Interdisciplinary Care Offers Help for People Living with Huntington’s

When Tracey Vajay, 45, was diagnosed with Huntington’s disease five years ago, she was not completely surprised. Vajay grew up watching her father, who started showing signs of the condition at the same age, develop involuntary movements known as chorea, as well as problems with mood and memory.

These symptoms progressed until he died from the condition at the age of 50. Because Huntington’s is an inherited condition, Vajay had had a 50 percent chance of inheriting it. 

“I saw my father struggle with the same symptoms that I’m dealing with now. I always knew there was the possibility that I would be in his shoes, but I hoped it wouldn’t the case,” Vajay said 

There are no disease-modifying therapies for Huntington’s disease. However, since the death of Vajay’s father, locations like the Duke Movement Disorders Clinic have developed a wealth of new resources and options to improve the lives of people living with Huntington’s. 

At the Movement Disorders Clinic, a recognized Center of Excellence from the Huntington’s Disease Society of America (HDSA), Vajay and other Huntington’s patients meet regularly with neurologist Burton Scott, MD, PhD, as well as a team of experts specifically trained to help people with Huntington’s disease. 

Scott is able to monitor the Vajay’s condition over time,  provide her information about what to expect from Huntington’s disease, and help manage physical and psychological symptoms. Social workers help Huntington’s patients find financial support, support groups, and other resources, and change their routine to improve their ability and function and quality of life. Occupational, speech, and physical therapists work with Vajay and other Huntington’s patients to preserve their ability to speak, move, and talk. Our clinical pharmacist can help patients make sure they receive any medications they need. 

“It takes a village to help people with Huntington’s disease,” Scott says. “Their needs, and the needs of their families are many, and they change over time.”  

Vajay has left her job as a bank underwriter, but lives an active lifestyle, working with her husband Jeff to maintain her household and raise her two children.  

“All the things I used to do before I was diagnosed with Huntington’s are different, but I manage, Vajay said.  “My memory isn’t what it was, so I write down everything I have to do during the day and timers so I don’t leave anything burning on the stove. My voice isn’t as strong either, but I’ve learned how to speak more loudly and clearly. I’ve also learned how to give myself grace and delegate some of the things Jeff can do better.”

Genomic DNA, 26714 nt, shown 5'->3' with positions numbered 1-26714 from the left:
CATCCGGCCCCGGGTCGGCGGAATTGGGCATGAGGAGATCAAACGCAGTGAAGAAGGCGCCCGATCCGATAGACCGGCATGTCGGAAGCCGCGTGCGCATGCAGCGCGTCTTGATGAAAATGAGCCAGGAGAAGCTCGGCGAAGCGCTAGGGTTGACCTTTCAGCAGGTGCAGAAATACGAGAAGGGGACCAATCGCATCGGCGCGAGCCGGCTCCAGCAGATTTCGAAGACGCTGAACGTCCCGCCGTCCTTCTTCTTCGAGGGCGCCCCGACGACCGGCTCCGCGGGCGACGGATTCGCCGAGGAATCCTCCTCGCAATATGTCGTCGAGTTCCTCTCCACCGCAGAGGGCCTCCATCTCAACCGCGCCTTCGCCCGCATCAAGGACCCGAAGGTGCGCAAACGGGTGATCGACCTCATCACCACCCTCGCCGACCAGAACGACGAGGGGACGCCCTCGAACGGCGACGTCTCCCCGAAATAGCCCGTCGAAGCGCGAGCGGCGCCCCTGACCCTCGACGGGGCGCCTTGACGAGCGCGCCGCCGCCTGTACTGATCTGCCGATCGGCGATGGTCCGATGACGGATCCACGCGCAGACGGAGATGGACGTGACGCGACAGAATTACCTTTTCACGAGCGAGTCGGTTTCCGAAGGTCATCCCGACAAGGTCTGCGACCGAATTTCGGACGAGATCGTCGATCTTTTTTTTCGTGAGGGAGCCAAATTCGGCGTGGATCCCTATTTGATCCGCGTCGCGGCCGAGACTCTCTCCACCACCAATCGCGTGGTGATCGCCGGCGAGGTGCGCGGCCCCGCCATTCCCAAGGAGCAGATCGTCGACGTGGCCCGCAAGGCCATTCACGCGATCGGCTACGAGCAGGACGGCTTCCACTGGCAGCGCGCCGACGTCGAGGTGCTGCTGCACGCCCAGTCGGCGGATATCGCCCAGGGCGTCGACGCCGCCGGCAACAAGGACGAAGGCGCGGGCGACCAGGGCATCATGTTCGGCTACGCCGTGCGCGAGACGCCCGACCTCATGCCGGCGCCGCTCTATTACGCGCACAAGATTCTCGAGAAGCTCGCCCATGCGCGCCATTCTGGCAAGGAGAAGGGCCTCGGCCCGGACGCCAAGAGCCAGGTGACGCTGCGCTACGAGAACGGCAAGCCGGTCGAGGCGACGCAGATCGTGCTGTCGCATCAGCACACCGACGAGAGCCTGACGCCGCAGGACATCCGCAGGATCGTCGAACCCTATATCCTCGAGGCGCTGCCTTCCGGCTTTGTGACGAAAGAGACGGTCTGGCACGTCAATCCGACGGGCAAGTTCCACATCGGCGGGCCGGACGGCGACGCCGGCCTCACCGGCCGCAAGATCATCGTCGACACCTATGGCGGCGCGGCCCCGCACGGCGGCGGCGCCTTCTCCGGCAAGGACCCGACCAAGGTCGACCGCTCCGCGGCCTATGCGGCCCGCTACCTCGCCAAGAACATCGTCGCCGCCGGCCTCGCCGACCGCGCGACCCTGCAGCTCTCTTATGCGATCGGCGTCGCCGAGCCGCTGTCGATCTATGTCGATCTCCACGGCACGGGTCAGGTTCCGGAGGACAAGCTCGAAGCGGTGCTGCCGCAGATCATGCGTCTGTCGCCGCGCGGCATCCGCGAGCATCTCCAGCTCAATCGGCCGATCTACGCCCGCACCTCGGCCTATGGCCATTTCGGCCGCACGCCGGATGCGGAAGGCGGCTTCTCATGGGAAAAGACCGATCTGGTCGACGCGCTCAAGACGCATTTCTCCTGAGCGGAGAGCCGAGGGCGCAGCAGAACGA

"Living with Huntington’s a battle, but it’s one I’m willing to take for my family," Vajay said. 

Each human brain contains between three and five billion astrocytes. These star-shaped support cells help build and maintain connections between the neurons that allow us to think, feel, and move, but have been relegated to a secondary role in research for Parkinson’s and other neurodegenerative diseases. 

 The Stars in Our Brains

Cagla Eroglu, PhD, Vice Chair of Research and Professor of Cell Biology and Neurobiology, wants to change that dynamic. Her cutting-edge research has found that astrocytes play a critical role in helping neurons build connections with each other and may be key to preventing and treating Parkinson’s and other neurodegenerative diseases. 

“Everybody had been fixated like a magnet on the idea that the problem is the neuron that's dying,” said Nicole Calakos, MD, PhD, of Eroglu’s research. “Cagla said, ‘Hey, let's think outside of the box of that dead cell. Let’s consider whether astrocytes are like the soil around a plant, providing the nutrition, and allowing it to form roots, and maybe that is what’s broken.’ Why aren't we even thinking about this critical piece of the brain?” 

Eroglu believes that by learning more about how astrocytes support connections between neurons and overall health within the brain may lead to therapies that slow or stop Parkinson’s and other neurodegenerative diseases. 

“I strongly believe that there will be ways to stop neurodegeneration,” Eroglu said. “We will find a way to strengthen the brain connections. If we can figure out the weakest link, then we could concentrate on solving that.”